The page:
Obama's Fiscal Fantasyland; Only True Keynesians Still Think We Can Spend Our Way to Prosperity
Byline: Richard W. Rahn, SPECIAL TO THE WASHINGTON TIMES
Irresponsible refers to Congress and the Obama administration - and here's why. For thousands of years, businesses, organizations, governments and even individuals have relied on a basic tool to make sure they do not spend or borrow more than they can service - it is called a budget. Yet, for the first time since 1974, when the current rules were put into effect, the U.S. House of Representatives does not intend to pass a budget resolution. The main purpose of the budget resolution is to set discretionary spending caps for the coming fiscal year.
Without a budget resolution, members of Congress are, in essence, able to spend as much money as they wish, subject only to the limitation of getting half plus one of the other members to go along with the spending proposal. The budget procedure was put in place to make sure members of Congress would not spend money as irresponsibly as many teenagers might if they were given unlimited credit cards. If teenagers were in charge of the federal budget, we might end up with a $1.5 trillion deficit this year. Ah, but we are going to have a $1.5 trillion deficit this year - and who's in charge?
In the face of the unprecedented congressional spending binge, President Obama has been asking Congress to spend even more. Not content with actively promoting the eventual bankruptcy of the United States, Mr. Obama is urging foreign leaders also to increase their government spending - which is truly bizarre. Look at the facts. All of the major European countries have been increasing government spending and deficits at unsustainable rates. The talk for the past couple of months has been about which countries would follow Greece in going over the financial cliff. Responsible economists, financial leaders and, most important, the markets have been telling European leaders they must cut government spending. Over the past couple of weeks, a number of those leaders have responsibly and courageously come forth with real spending-reduction programs. Britain's new government, despite being a coalition government, has proposed a 25 percent cut in most government departments. Can you imagine the howls from Congress and the U.S. news media if a U.S. president proposed even a 5 percent cut, though a far larger one is needed?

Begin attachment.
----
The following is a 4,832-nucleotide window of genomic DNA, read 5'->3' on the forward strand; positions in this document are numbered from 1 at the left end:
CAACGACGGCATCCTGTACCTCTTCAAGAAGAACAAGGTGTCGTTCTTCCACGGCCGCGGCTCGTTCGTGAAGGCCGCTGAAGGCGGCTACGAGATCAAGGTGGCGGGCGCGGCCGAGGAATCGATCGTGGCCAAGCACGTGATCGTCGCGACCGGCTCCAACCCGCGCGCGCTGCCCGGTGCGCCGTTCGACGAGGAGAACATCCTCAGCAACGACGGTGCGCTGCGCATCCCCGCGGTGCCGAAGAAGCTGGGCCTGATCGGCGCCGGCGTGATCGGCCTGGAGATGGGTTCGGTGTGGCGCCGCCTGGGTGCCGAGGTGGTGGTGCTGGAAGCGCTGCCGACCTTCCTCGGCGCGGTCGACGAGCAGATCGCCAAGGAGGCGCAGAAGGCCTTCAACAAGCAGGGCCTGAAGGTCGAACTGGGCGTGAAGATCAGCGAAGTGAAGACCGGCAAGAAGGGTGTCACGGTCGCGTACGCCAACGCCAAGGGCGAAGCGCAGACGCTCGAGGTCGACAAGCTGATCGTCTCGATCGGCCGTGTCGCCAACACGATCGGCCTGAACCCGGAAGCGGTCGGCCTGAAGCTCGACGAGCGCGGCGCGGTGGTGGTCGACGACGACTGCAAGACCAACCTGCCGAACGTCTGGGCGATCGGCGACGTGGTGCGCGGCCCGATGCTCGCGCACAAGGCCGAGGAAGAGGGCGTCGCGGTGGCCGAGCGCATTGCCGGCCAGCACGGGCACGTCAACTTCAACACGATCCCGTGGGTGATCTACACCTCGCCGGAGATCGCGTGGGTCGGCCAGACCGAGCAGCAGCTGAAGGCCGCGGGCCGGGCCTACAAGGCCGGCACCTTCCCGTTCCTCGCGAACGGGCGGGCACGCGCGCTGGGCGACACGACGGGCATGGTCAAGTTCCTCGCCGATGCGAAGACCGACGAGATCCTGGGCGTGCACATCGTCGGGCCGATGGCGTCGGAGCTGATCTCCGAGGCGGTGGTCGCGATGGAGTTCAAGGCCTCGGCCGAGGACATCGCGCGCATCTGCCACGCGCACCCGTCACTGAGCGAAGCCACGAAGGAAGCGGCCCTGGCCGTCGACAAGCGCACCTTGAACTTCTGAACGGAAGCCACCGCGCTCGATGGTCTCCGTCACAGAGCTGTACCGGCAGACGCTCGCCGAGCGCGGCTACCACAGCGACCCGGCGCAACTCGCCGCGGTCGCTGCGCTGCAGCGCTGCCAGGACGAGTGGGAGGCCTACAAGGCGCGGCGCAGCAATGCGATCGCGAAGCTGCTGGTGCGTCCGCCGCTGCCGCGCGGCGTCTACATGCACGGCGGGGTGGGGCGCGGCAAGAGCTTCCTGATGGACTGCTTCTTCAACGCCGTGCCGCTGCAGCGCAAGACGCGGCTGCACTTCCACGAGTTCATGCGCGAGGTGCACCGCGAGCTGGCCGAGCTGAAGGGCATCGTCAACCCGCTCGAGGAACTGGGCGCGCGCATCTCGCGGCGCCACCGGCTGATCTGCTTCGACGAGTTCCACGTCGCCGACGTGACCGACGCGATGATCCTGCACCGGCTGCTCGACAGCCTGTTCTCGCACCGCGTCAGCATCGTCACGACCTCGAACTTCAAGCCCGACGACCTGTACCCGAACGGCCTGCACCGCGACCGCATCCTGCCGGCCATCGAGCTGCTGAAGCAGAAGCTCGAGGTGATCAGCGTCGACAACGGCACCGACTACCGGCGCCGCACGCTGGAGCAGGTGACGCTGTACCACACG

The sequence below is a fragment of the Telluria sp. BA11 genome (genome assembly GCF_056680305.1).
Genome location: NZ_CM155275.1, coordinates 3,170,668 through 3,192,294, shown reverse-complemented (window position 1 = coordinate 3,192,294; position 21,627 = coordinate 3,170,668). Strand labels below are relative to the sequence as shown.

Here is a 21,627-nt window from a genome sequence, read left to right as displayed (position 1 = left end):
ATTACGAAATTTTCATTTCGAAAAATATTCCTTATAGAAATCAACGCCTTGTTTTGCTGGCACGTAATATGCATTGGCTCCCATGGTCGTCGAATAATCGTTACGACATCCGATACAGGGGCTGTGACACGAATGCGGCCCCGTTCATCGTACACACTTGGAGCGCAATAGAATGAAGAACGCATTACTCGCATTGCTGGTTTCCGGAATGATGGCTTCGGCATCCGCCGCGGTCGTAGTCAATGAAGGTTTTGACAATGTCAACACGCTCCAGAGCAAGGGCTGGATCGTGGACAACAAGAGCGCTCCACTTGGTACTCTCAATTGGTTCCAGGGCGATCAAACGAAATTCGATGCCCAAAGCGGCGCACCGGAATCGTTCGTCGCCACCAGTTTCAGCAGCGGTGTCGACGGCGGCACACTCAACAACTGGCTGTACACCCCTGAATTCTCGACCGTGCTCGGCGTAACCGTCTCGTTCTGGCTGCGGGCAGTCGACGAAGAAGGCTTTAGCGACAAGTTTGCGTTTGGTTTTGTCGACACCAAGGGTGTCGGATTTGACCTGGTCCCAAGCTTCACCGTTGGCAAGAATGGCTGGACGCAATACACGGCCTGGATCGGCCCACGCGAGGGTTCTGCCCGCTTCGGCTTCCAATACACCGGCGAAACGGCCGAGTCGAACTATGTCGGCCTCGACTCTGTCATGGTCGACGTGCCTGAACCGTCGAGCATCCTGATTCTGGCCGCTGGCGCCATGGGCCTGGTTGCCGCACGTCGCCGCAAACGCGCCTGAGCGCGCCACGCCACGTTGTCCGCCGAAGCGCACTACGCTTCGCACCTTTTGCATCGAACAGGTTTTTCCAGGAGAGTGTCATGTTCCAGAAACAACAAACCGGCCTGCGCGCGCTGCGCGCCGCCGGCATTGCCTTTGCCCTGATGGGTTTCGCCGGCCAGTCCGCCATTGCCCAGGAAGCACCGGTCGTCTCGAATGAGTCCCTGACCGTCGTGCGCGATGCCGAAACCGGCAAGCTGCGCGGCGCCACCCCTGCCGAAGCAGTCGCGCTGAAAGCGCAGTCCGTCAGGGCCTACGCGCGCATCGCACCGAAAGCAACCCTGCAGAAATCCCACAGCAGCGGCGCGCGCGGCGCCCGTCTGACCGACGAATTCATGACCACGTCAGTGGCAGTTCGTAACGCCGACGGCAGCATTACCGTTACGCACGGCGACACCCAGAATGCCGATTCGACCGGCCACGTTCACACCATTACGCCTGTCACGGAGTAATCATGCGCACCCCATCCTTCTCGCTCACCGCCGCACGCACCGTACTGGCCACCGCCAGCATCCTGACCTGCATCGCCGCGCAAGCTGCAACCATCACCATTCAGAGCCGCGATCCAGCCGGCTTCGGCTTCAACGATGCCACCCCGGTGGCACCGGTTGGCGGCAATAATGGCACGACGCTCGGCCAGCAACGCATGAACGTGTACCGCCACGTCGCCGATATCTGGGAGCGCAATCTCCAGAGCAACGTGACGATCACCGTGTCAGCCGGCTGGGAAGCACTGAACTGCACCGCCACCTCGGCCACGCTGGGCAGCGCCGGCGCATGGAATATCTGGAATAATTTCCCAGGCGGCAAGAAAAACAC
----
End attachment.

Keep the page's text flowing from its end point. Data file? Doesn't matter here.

Mr. Obama increasingly appears to be living in a fiscal fantasyland. In his letter to the Group of 20 on June 18, the president wrote: My administration will cut the budget deficit we inherited in half by FY 2013 and work to reduce our fiscal deficit to 3 percent of [gross domestic product] by FY 2015.. The president already has put forward two budgets, including projections for the next decade, but they contain no specifics for reaching such a goal. …